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    $\begingroup$ @MichałMiśkiewicz Yes. Or, for each of the $n$ coordinate axes, you get an $n$-pyramid whose altitude is the interval from 0 to 1 along that axis and whose cross sections are $(n-1)$-dimensional cubes given by $0\le x_j \le x_i$, where $x_i$ is the coordinate in the chosen direction and $x_j$ for $1\le j\le n$, $j\ne i$ are the $n-1$ other coordinates. More simply stated, the $i^\text{th}$ pyramid is characterized by the condition that $x_i$ is the coordinate with greatest value. $\endgroup$ May 3 at 17:51
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One framework of understanding and building towards proof that we teach to mathematics teachers at primary school level is (and translated to English on fly):

  1. Naive empiricism: The pupil tries an example, or maybe several, and checks if the claim holds for them.
  2. Crucial experiment: The pupil tries an example chose with care such that if something should be wrong with a claim, this example would show it. The cruciality is not formally proven, however.
  3. Generic example: Here one takes a representative example and uses it to show an argument that works for any example, but this generality is not formalized (by, for example, using variables).
  4. General argument: An idea of proof, a mathematician would say.
  5. Formal argument: A mathematical proof.

There is some overlap between these, and some of these are also proof strategies when formalized.

I think one to three are directly from

Balacheff, N. (1988): Aspects of proof in pupils’ practice of school mathematics,. En Pimm, D. (ed.), Mathematics, teachers and children (Hodder & Stoughton: Londres), 216-235.

His fourth category might be a bit different than the ones I use here.

The video

Looking at the video, the presenter demonstrates the claim with a single example and invites (claims) it to hold for others, too. So we are at least at the level of naive empiricism.

We might argue that there is nothing special about these particular cylinders (they seem to be of different ratios of height to radius) and it is also unlikely that something whether this ratio is a rational number or not, or some other occult property, would have any effect. So maybe this is a generic example? But the video does not argue this; I am over-interpreting here. But not much.

We did not see this done with a cylinder that has very extreme form, like ratio of height to radius being very small or very large. Neither did we see the exercise done with a great deal of accuracy. Had we seen such, maybe we could say that this amounts to a generic example: the claim would have been demonstrated with a usual, an extremely sharp and extremely dull object, and thus it would have seen likely that it also holds for other shapes. Alas.

Se we certainly saw a sloppy example, and were implied to that this same should hold generally, so we are at least at naive empiricism and maybe, maybe, seeing a generic example.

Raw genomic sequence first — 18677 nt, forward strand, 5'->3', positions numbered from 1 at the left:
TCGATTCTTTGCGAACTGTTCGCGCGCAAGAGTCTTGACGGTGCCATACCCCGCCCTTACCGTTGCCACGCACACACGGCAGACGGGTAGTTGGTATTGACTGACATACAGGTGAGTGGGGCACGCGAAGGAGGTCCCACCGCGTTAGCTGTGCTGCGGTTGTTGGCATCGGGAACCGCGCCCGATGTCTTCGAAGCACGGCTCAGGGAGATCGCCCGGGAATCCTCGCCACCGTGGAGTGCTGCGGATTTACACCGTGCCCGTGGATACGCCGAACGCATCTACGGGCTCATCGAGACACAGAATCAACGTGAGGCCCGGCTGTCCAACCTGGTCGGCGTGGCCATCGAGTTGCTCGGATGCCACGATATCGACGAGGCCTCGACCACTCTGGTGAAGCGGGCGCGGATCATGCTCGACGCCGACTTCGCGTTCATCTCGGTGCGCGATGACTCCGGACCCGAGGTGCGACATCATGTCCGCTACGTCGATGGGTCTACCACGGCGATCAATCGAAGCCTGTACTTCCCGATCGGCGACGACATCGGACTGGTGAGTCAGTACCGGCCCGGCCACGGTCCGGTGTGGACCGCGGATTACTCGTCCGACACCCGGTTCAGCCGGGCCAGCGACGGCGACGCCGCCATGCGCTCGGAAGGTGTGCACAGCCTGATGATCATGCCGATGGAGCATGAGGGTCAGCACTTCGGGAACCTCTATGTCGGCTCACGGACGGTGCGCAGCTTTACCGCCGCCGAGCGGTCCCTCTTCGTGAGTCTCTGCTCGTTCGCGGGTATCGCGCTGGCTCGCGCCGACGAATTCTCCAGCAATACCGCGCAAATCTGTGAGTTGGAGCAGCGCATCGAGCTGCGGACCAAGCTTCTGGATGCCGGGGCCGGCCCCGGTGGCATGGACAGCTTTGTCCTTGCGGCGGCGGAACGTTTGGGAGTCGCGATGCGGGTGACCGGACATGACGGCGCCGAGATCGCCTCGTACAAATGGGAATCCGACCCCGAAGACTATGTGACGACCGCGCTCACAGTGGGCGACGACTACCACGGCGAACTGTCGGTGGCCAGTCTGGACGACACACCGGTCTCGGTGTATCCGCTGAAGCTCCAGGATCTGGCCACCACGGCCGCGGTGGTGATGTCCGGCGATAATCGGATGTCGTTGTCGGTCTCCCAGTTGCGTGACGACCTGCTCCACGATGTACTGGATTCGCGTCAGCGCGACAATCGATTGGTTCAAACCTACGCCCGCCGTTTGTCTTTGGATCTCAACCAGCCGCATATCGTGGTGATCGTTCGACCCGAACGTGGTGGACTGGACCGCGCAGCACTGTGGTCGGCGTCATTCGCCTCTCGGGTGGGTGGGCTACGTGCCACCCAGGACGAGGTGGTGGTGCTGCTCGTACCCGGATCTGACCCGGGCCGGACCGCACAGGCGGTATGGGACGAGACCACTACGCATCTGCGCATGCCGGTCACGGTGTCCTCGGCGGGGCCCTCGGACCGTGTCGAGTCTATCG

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    $\begingroup$ Thanks for this perspective. I would say it is clearly at the level of "naive empiricism" and not at all "generic example". If they had chosen some particular cone (like a cone with a regular pentagon base) and given an actual argument that its volume was $\frac{1}{3}Bh$ in this particular instance, I think that would qualify as a "generic example". It would have to be an argument which could "clearly generalize" to all other cases. $\endgroup$ May 2 at 17:07
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Without Calculus, you can still be sort of rigorous. With Euclidean geometry we can find the centroid of a right triangle by finding the point where all the medians intersect. A cardboard triangle will balance on a pin at its centroid. We also know that the centroid cuts each median into 1/3 and 2/3's of its length. (This is where the 1/3 comes in.)

Second, we have the (second) Theorem of Pappus (which takes some sort of calculus to prove, but which would seem quite reasonable to elementary students) which says that he volume V of a solid of revolution generated by rotating a plane figure F about an external axis is equal to the product of the area A of F and the distance d traveled by the geometric centroid of F.

A cone is formed by rotating a right angle about one leg. We can calculate its volume using these two theorems.

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A possibility may be to show how a cube consists of 6 equivalent pyramids. The picture below shows three of them, and has empty slots in between for the missing three (I felt this would make the picture easier to comprehend). Each of the pyramids has height equal to the edge of the cube, and base that is one half of one of the faces of the cube. The only way the volumes can add up is if we have the correct formula $V=\frac13Ah=\frac13\cdot\frac12a^2\cdot a=\frac16a^3$.

enter image description here

As a bonus you also see the following. Assume that the cube in the picture is the set $[0,1]\times[0,1]\times[0,1]$ in $\Bbb{R}^3$, and the edge shared by all the six parts is the 3D-diagonal from $(0,0,0)$ to $(1,1,1)$. Then the coordinates points $(x,y,z)$ in any of the six parts share the same ordering. For example, all the points in one cone satisfy $x\le y\le z$ et cetera. Obviously there are six possible orderings for the three coordinates. Observe that the three planes $x=y$, $y=z$ and $z=x$ can also be seen in the picture, as all the six cones have a face on two of those planes.